Wisconsin brewer may buy Rolling Rock plant
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Six years ago, managers of City Brewing Co. and other investors took a chance and purchased the shuttered La Crosse, Wis., brewery from Stroh's, even though no big name beer brands came with the plant.
Yesterday, City Brewing said it was considering accepting the same challenge at Latrobe Brewing.
InBev, the Belgium company that owns the Latrobe brewery, said it signed a letter of intent giving City Brewing exclusive rights for an undetermined time to negotiate a purchase of the plant, where Rolling Rock and Rock Green Light beers are currently being brewed.
Production is expected to halt at the end of July when InBev completes its $82 million sale of the Rolling Rock brands to Anheuser-Busch, which intends to brew Rolling Rock at its Newark, N.J., brewery.
InBev said union leaders as well as local, state and government officials will be part of the talks. No time frame is set for completing negotiations, InBev said.
The announcement provides hope that the jobs of more than 200 workers at the Latrobe plant will be saved.
Industry analysts said the fact that Rolling Rock would not be produced there makes the plant a harder sell. They speculated that with beer-making capacity exceeding demand, few buyers would be interested in buying the plant without the Rolling Rock brands to provide a steady cushion of business.
But yesterday's developments indicate City Brewing may be interested in taking a chance on another long shot, this time on a brewery capable of producing about 1.2 million barrels annually.
The company didn't have any major beer brands to fall back on when it purchased the 148-year-old La Crosse brewery in 2000. Since then, it has grown from 35 employees to 250 full-time workers. Although it produces a variety of beers, non-beer drinks including Smirnoff Ice, Mike's Hard Lemonade and Arizona Teas account for the bulk of its production.
"I would imagine they're probably getting a pretty good deal because I don't see a lot of people lining up to buy it," said Harry Schuhmacher, editor and publisher of Beer Business Daily, an industry publication.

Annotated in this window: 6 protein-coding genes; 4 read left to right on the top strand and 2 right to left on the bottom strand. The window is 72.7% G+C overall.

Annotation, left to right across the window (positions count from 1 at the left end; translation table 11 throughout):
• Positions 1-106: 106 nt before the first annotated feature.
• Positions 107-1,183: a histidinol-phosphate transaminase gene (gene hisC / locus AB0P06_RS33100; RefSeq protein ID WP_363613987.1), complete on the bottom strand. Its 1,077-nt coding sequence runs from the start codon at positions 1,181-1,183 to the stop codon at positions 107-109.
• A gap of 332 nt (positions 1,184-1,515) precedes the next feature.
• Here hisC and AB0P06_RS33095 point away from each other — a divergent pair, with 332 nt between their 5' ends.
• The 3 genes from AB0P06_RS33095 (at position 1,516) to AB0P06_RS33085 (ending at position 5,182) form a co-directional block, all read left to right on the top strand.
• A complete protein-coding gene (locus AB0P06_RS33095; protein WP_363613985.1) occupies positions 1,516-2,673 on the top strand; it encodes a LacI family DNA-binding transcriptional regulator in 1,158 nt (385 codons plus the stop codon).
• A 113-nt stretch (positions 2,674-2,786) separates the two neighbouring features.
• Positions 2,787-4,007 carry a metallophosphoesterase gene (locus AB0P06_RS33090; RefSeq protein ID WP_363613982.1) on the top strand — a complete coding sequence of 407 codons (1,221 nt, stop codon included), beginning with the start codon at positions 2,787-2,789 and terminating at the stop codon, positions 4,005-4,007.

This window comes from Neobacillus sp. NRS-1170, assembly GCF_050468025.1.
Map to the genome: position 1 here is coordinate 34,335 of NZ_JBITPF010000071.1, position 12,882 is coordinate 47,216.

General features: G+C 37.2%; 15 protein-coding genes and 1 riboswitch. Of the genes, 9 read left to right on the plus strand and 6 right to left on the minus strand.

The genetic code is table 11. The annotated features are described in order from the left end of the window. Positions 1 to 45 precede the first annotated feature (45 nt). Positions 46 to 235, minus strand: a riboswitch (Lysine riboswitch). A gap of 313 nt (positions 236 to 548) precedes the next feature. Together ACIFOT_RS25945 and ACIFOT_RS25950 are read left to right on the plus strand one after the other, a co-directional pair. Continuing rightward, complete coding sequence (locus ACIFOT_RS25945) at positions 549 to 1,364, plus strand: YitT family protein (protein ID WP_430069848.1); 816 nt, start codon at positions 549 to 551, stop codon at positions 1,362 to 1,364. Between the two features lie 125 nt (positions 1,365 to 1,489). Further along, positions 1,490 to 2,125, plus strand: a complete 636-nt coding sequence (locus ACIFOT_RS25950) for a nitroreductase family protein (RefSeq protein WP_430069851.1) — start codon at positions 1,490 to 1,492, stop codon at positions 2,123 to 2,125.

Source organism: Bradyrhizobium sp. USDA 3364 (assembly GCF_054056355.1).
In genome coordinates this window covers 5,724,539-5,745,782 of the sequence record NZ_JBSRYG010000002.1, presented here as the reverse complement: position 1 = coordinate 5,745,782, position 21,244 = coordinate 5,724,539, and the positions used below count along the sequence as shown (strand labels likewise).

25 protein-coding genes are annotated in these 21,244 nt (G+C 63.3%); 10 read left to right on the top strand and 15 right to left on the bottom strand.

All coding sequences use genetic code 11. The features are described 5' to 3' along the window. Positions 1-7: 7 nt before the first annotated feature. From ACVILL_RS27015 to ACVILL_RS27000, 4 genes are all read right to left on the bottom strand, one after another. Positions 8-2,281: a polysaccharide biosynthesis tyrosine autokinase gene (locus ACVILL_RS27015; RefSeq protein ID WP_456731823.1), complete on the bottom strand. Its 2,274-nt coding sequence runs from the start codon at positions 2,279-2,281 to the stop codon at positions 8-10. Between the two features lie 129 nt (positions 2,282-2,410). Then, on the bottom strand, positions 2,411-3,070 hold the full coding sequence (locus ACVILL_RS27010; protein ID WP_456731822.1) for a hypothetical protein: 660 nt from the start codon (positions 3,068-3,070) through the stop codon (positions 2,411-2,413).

Mr. Schuhmacher said City Brewing may be interested in an East Coast plant to reduce the freight costs involved in serving East Coast markets. "It may make sense for them ... because that's where a lot of their customers do business," he said.
City Brewing officials did not return calls.
Gov. Ed Rendell said he will discuss possible incentives with City Brewing today. Mr. Rendell has hired investment banker Renaissance Partners to assess what improvements or modifications are needed at the Latrobe plant.
"I am hopeful that this letter of intent will translate into a contract to purchase the company," Mr. Rendell said. "This is not the final step, but it is a very good step in the right direction."
U.S. Rep. John Murtha, the Johnstown Democrat, concurred, saying the letter of intent "gives us all reason to be optimistic that a deal can be worked out and jobs can be saved.''
The La Crosse brewery was once a sister company of bankrupt Pittsburgh Brewing.
It was part of G. Heileman Brewing Co. when it was purchased in 1987 by Alan Bond, the Australian tycoon who purchased Pittsburgh Brewing a year earlier. Mr. Bond's financial empire subsequently collapsed and he was convicted of fraud by Australian authorities.
Mr. Bond's problems resulted in the sale of Pittsburgh Brewing in 1992 to Uniontown entrepreneur Michael Carlow, who was later convicted for his role in a $31 million check kiting scheme.
Heileman limped along, selling its brand names to Pabst Brewing Co. in 1999. Stroh's ended up with the La Crosse plant, which it closed before selling to City Brewing's current owners.
First Published June 22, 2006 12:00 am